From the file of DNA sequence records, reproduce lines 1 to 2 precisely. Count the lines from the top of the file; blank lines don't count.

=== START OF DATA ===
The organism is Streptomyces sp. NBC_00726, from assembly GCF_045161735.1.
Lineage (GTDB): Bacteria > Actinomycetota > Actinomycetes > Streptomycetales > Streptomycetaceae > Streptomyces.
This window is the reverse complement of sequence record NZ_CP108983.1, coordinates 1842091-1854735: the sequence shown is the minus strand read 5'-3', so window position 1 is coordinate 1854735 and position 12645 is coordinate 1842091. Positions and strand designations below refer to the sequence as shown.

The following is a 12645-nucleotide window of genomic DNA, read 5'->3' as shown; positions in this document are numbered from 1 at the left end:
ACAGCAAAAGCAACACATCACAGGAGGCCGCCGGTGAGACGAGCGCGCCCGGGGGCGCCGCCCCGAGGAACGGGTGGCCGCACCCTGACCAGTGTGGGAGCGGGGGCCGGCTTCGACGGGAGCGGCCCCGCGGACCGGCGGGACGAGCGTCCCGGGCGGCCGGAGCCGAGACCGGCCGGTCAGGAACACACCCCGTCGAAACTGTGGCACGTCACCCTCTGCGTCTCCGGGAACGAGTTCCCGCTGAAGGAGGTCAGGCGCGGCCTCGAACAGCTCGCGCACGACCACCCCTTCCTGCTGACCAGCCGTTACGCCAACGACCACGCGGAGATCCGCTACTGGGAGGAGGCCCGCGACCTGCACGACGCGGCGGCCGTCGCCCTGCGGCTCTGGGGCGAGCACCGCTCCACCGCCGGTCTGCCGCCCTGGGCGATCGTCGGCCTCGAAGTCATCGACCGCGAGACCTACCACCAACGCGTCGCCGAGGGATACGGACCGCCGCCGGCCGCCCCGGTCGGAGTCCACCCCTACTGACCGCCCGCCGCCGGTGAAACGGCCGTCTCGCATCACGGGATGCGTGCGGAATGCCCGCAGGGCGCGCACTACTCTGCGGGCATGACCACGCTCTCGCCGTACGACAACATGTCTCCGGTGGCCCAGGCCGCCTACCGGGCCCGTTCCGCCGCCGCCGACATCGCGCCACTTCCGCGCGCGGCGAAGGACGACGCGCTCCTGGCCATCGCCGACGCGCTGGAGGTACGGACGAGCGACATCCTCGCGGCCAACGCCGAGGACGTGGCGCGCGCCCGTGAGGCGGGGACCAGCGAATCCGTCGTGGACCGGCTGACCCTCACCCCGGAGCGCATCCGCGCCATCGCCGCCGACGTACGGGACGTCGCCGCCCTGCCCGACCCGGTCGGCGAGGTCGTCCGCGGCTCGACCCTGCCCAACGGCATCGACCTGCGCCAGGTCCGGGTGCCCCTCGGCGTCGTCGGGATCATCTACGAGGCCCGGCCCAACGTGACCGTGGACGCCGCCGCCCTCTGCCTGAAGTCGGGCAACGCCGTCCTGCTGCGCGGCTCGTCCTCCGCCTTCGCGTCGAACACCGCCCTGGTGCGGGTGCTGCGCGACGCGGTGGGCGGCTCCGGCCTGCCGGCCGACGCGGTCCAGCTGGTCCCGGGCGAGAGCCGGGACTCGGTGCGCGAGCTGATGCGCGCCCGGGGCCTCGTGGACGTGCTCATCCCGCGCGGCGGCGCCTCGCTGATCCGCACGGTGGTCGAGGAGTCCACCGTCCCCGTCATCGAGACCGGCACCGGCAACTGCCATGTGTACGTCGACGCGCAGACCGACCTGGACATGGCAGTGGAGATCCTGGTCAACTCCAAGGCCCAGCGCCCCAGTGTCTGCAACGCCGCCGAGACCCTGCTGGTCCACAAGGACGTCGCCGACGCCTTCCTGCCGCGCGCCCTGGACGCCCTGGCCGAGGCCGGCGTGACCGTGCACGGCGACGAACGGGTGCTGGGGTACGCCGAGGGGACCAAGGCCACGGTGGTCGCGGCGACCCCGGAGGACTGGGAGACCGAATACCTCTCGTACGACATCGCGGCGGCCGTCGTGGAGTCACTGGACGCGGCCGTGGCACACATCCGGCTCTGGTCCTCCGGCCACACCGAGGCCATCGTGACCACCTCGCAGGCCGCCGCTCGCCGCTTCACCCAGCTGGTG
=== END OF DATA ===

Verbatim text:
The organism is Streptomyces sp. NBC_00726, from assembly GCF_045161735.1.
Lineage (GTDB): Bacteria > Actinomycetota > Actinomycetes > Streptomycetales > Streptomycetaceae > Streptomyces.